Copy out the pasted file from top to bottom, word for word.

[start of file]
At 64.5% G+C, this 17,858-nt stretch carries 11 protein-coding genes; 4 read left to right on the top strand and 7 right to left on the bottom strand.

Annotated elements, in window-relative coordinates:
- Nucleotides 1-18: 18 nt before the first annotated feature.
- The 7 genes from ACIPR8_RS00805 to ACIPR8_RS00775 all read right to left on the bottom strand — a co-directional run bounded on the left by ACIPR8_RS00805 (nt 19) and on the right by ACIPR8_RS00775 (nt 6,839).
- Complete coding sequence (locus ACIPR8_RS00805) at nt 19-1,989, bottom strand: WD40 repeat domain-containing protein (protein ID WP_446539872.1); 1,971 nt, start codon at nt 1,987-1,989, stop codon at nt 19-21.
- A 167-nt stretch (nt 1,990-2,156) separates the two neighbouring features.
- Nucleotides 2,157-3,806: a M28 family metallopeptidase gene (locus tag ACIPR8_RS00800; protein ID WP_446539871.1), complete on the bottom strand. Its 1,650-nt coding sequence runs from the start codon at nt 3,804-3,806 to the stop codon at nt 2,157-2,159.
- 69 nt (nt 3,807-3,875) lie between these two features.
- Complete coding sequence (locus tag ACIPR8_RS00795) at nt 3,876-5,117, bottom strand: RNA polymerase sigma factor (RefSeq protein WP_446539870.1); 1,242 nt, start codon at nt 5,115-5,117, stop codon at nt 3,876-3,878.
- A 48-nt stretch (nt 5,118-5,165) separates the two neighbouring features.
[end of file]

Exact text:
At 64.5% G+C, this 17,858-nt stretch carries 11 protein-coding genes; 4 read left to right on the top strand and 7 right to left on the bottom strand.

Annotated elements, in window-relative coordinates:
- Nucleotides 1-18: 18 nt before the first annotated feature.
- The 7 genes from ACIPR8_RS00805 to ACIPR8_RS00775 all read right to left on the bottom strand — a co-directional run bounded on the left by ACIPR8_RS00805 (nt 19) and on the right by ACIPR8_RS00775 (nt 6,839).
- Complete coding sequence (locus ACIPR8_RS00805) at nt 19-1,989, bottom strand: WD40 repeat domain-containing protein (protein ID WP_446539872.1); 1,971 nt, start codon at nt 1,987-1,989, stop codon at nt 19-21.
- A 167-nt stretch (nt 1,990-2,156) separates the two neighbouring features.
- Nucleotides 2,157-3,806: a M28 family metallopeptidase gene (locus tag ACIPR8_RS00800; protein ID WP_446539871.1), complete on the bottom strand. Its 1,650-nt coding sequence runs from the start codon at nt 3,804-3,806 to the stop codon at nt 2,157-2,159.
- 69 nt (nt 3,807-3,875) lie between these two features.
- Complete coding sequence (locus tag ACIPR8_RS00795) at nt 3,876-5,117, bottom strand: RNA polymerase sigma factor (RefSeq protein WP_446539870.1); 1,242 nt, start codon at nt 5,115-5,117, stop codon at nt 3,876-3,878.
- A 48-nt stretch (nt 5,118-5,165) separates the two neighbouring features.